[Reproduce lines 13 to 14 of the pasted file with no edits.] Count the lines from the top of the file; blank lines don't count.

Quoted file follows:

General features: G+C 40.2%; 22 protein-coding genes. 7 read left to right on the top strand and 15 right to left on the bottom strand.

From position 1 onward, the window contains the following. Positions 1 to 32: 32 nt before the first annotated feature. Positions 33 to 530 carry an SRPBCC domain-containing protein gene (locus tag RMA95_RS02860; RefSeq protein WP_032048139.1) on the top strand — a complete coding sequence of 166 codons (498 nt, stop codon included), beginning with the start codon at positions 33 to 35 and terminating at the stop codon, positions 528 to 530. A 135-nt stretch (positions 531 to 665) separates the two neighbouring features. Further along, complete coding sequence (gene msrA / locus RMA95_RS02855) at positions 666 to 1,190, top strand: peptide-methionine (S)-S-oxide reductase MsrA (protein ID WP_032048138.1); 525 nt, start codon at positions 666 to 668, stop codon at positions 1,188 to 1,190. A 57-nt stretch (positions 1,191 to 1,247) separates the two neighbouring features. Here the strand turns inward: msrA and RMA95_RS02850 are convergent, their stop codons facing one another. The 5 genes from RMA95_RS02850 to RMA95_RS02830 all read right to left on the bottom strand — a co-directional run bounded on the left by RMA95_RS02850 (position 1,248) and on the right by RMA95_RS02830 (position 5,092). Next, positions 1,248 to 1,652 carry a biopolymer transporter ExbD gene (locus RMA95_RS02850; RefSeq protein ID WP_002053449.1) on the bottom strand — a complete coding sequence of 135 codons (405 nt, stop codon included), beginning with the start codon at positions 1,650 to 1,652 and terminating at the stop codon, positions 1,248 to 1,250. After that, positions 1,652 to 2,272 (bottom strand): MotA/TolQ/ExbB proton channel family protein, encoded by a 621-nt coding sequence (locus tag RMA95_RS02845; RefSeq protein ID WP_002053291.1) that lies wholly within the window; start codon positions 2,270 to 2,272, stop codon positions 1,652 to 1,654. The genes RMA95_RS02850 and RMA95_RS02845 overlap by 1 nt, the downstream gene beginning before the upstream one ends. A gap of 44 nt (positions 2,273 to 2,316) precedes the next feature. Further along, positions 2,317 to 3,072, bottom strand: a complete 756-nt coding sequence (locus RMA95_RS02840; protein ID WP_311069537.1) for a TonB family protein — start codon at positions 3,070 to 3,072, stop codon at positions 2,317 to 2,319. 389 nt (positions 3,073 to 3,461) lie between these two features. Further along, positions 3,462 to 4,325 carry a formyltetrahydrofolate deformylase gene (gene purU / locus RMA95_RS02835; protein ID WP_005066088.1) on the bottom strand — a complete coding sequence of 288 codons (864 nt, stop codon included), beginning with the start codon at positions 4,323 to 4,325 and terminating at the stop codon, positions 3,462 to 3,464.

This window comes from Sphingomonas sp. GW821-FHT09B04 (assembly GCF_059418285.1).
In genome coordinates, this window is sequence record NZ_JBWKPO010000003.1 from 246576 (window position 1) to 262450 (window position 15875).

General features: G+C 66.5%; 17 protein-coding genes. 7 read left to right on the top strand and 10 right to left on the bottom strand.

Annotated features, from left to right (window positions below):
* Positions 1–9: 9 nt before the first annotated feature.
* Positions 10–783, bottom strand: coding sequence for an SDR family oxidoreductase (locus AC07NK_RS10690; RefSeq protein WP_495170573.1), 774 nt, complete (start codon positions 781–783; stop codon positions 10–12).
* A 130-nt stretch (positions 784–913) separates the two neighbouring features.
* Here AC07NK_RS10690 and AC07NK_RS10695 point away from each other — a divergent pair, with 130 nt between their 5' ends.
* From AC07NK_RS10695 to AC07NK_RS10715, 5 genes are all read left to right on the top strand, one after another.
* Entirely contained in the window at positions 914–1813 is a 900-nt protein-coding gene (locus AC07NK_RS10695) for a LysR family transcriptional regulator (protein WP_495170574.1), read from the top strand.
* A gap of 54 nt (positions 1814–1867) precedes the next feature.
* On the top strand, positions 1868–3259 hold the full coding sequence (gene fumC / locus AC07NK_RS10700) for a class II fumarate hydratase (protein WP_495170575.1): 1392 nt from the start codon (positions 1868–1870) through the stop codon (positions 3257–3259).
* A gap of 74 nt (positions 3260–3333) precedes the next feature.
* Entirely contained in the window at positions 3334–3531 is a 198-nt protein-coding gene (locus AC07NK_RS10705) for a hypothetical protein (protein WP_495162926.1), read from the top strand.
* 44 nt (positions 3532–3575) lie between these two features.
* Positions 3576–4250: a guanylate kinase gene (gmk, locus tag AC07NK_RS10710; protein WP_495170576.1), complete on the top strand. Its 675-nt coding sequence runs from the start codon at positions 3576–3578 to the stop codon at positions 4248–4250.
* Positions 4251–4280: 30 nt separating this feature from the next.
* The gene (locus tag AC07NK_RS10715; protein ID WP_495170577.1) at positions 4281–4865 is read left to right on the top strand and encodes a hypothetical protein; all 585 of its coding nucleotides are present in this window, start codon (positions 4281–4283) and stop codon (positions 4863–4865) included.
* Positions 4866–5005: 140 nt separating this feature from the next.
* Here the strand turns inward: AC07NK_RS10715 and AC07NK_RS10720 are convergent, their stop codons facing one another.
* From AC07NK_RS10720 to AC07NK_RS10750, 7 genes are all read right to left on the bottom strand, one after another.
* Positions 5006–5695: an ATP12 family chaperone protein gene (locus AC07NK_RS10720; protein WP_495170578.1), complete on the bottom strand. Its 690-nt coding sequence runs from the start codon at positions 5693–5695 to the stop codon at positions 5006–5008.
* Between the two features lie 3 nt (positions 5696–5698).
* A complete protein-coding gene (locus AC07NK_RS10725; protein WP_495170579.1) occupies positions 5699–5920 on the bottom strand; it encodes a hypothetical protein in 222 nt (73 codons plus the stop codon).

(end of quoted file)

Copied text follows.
* A gap of 54 nt (positions 1814–1867) precedes the next feature.
* On the top strand, positions 1868–3259 hold the full coding sequence (gene fumC / locus AC07NK_RS10700) for a class II fumarate hydratase (protein WP_495170575.1): 1392 nt from the start codon (positions 1868–1870) through the stop codon (positions 3257–3259).